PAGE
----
HIV-positive adults who initiated older formulations of antiretroviral therapy are more likely to develop type 2 diabetes than patients who initiated therapy between 2010 and 2015, according to study findings reported in BMJ Open Diabetes Research & Care.
“Combination antiretroviral therapy (ART) has dramatically increased the life expectancy of people living with HIV; however, they are now developing comorbidities associated with prolonged survival and aging, and these may be occurring at earlier ages than in the general population,” Faizal Samad, clinical trials coordinator with the AIDS Research Program at St. Paul’s Hospital in Vancouver, British Columbia, Canada, and colleagues wrote in the study background. “Many [people living with HIV], particularly those who received older antiretroviral treatments, experienced peripheral fat atrophy, visceral fat accumulation and metabolic comorbidities, including dyslipidemia and impaired glucose homeostasis, which can lead to increased risk for cardiovascular disease and other related morbidities.”
Samad and colleagues analyzed data from 1,065 patients with HIV aged at least 50 years who initiated ART before July 2015 and did not have diabetes at baseline. All participants were treated at a large urban HIV outpatient clinic at St. Paul’s Hospital through July 2015. Researchers identified diabetes incidence through database records and chart review. The rate of new-onset diabetes was defined as the number of cases of diabetes divided by the total number of person-years of follow-up. A final, multivariable analysis used data from 703 participants — excluding patients who started ART before 1997 and did not have plasma HIV viral load results in the period before initiating therapy.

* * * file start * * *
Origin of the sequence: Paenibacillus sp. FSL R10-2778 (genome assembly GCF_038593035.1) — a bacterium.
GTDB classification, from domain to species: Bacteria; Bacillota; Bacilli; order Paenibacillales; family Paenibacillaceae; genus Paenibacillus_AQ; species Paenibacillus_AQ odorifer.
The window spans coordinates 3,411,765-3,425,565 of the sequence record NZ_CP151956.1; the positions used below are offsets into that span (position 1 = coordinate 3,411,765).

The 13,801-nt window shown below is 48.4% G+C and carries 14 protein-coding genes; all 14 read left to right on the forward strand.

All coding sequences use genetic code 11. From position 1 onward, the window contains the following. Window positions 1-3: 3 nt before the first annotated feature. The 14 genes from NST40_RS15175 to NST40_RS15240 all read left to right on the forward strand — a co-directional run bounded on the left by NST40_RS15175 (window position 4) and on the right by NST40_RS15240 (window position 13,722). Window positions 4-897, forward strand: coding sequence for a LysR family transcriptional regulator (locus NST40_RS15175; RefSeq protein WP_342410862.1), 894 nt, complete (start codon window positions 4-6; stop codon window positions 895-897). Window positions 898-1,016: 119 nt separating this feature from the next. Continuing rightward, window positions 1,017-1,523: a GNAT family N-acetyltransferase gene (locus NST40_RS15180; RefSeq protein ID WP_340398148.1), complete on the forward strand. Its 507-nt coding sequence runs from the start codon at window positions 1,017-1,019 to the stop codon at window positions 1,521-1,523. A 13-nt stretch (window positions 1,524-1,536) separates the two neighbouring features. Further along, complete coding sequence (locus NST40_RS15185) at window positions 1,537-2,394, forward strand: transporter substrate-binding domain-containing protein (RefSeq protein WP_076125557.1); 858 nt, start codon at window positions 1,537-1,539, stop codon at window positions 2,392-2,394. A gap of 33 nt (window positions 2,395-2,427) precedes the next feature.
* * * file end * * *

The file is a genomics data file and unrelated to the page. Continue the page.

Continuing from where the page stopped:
During a median of 13 years, researchers observed 235 new diabetes diagnoses among the entire cohort, for an incidence rate of 1.61 cases per 100 person-years.
Of the 703 patients included in multivariable analyses (89% men; 73% white), 132 developed diabetes. Among those with diabetes, 43% had hepatitis C virus coinfection, 8% had hepatitis B virus coinfection and 38% had a history of injection drug use. The median HbA1c was 5.8% for the 36% of patients with diabetes who had HbA1c results available, according to researchers.
Patients who initiated ART between 1997 and 2004 were more likely to develop diabetes vs. those who initiated ART between 2010 and 2015 (30% vs. 2%; P < .001), with an adjusted OR of 48.9 (95% CI, 21.32-112.17). Increased length of time on ART also increased the odds of developing type 2 diabetes (aOR = 0.69; 95% CI, 0.64-0.74).
The patients who developed type 2 diabetes tended to be younger at the end of the study, had a viral load of at least 500 copies/mL for a greater proportion of follow-up time and had a lower CD4 count at end of follow-up compared with those who did not develop type 2 diabetes; however, these associations did not rise to significance in adjusted models, according to researchers.
“Longer exposure to ART agents and the use of older drugs were associated with a higher incidence of [diabetes] in our study,” the researchers wrote. “On the other hand, obesity, HCV coinfection, and older age were not associated with the incidence of [diabetes] in this cohort. The incidence of [diabetes] is likely to decline in [people living with HIV] who initiated ART more recently with the use of newer ART agents.” – by Regina Schaffer